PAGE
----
Benwick During the War Part II

Benwick During the War Part II

We continue our look back at Benwick During the first world war through the memoirs of Florence Sismey. 

Arthur Sallabanks

Arthur Sallabanks

We didn’t know very much about the actual war until early in 1915, when German battleships shelled the towns of Scarborough and Whitby, causing damage and casualties. As the spring advanced the fighting hotted up and we were soon seeing the long lists of the killed and wounded in the newspapers.

Benwick had its first losses that year, and there was much sorrow and sympathy for the bereaved families. Two of the village boys were brought home for burial; I think the first was in training. He was William Anderson, and on the day of his funeral we were let out of school early to see it. Just as the cortege was leaving the house it came a terrific rain and hailstorm and lots of people were drenched.

Arthur Sallabanks was the other boy to be brought home.

Late on in the war one of the men from Keyworth Farm was taken prisoner, wounded and afterwards exchanged with others for some German prisoners and sent to Edinburgh. His parents travelled up to see him but he died when they got there. His body was brought home and we farm people attended his funeral.

Work on the farms had to go on; food was scarcer than ever and labour shorter, so I found myself working in the fields regularly doing potato setting, then hoeing the growing corn which was a
pleasant job when the weather was dry.

The German Army was advancing and terrible battles were being fought at Mons, Ypres and other areas with great loss of life. The Cambridgeshire Regiment were in the think of it and hundreds of men form the Isle of Ely were lost.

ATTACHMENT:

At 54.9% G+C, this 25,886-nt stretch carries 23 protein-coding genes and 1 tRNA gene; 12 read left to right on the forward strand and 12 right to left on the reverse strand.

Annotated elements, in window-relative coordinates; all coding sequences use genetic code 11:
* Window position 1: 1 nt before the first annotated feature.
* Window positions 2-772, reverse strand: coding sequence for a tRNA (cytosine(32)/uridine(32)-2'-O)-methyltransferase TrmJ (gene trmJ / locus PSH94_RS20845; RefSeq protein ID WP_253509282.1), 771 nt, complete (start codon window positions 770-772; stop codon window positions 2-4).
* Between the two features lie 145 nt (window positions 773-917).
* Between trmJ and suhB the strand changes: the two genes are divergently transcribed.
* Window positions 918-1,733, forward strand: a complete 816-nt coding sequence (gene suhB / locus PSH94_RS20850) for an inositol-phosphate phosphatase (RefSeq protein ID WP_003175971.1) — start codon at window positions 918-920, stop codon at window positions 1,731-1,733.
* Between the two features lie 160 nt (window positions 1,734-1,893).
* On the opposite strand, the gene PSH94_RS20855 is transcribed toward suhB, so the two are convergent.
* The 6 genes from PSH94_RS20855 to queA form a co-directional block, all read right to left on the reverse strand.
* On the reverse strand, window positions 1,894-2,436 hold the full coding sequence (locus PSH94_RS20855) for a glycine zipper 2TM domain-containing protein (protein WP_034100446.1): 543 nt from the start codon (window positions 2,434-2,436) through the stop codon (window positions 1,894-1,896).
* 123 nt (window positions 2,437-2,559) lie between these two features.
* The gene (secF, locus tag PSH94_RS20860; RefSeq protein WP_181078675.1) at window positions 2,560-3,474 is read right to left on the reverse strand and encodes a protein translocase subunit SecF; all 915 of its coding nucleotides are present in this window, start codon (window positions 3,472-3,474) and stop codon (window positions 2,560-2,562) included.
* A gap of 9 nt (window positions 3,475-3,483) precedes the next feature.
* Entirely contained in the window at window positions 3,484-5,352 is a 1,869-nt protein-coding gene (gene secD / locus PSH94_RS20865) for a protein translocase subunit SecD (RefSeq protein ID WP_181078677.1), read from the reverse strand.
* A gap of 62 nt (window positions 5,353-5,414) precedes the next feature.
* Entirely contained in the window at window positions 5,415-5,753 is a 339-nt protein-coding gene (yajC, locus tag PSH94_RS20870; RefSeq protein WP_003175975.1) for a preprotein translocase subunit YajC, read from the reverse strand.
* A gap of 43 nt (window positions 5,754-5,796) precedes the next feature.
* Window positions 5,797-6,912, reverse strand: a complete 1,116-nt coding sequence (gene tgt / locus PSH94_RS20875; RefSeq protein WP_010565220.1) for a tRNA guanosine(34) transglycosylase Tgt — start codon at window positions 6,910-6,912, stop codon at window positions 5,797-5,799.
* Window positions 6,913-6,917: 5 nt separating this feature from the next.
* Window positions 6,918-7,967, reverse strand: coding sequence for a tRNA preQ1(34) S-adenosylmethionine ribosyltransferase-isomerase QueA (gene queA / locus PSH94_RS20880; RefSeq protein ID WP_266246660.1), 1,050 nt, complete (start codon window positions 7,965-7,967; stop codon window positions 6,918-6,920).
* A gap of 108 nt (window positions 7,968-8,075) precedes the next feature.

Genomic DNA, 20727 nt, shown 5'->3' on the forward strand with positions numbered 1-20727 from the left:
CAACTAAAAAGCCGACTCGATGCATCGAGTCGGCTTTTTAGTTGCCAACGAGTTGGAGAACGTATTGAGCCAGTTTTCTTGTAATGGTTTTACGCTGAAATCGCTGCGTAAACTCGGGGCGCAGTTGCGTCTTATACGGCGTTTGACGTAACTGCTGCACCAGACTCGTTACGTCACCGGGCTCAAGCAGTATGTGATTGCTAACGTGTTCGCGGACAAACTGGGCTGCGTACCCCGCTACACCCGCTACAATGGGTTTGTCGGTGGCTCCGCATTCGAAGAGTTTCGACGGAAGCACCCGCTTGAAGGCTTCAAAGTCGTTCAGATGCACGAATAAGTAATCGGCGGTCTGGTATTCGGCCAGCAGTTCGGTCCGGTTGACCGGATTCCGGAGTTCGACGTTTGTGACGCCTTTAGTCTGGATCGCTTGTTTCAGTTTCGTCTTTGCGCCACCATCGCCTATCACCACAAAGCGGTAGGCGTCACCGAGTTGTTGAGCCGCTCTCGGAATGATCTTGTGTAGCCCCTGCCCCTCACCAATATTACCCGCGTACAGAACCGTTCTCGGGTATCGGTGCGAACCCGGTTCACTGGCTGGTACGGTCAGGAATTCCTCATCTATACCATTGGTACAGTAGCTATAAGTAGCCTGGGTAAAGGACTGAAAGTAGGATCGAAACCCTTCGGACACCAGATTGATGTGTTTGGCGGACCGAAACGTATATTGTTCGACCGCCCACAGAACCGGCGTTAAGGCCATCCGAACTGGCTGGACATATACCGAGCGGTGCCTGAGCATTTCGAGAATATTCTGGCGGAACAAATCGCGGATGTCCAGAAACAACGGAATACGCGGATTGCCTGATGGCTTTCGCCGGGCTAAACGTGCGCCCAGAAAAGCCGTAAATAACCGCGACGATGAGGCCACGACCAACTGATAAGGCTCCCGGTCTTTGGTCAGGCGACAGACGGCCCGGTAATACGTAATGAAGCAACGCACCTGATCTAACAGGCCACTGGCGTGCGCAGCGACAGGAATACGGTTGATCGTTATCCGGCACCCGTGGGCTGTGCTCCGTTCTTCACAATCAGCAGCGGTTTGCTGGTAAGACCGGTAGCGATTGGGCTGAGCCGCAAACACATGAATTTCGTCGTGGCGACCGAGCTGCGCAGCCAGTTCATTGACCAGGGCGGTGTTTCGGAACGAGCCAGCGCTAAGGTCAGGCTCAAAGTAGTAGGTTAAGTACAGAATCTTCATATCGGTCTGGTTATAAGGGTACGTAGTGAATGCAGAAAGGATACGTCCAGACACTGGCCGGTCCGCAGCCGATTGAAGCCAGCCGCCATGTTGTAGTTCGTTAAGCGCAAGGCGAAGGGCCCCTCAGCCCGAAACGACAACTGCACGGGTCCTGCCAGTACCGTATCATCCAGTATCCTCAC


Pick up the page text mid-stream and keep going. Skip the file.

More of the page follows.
I remember now the that on quiet still days in the summer, whilst working in the fields, were could hear the distant thunder of the gunfire in Belgium and feel the fen soil shudder beneath our feet. It seemed to bring the war to us and I saw many tears on the cheeks of some women.

Aeroplanes were beginning to be used more, for spying out the moves of the enemy chiefly and the pilots were formed into the Royal Flying Corps. The machines were very flimsy compared to modern ones, being chiefly a wooden frame with wings covered in linen. There was such a demand for fabric that the War Office demanded that supplies of flax should be grown in this
country to produce it. It was a very valuable addition to the war effort as besides the flaxen thread produced, the oil in the seeds was needed for the guns and vehicles – pure linseed oil.

Several aerodromes were established in East Anglia, the one at Upwood being nearest to us. The machines were housed and maintained there and large numbers of men trained to fly and defend them. Powerful searchlights were kept there and it was exciting to see the great beams of light sweeping fenland skies after dark.

The enemy had their Zeppelins and were threatening to bomb the towns and aerodromes, and
eventually they came. I have a page from my sister’s notebook which says “Zeppelins came over and dropped bombs. Jan 31st 1916” I think the raid was over Norwich and Yarmouth.

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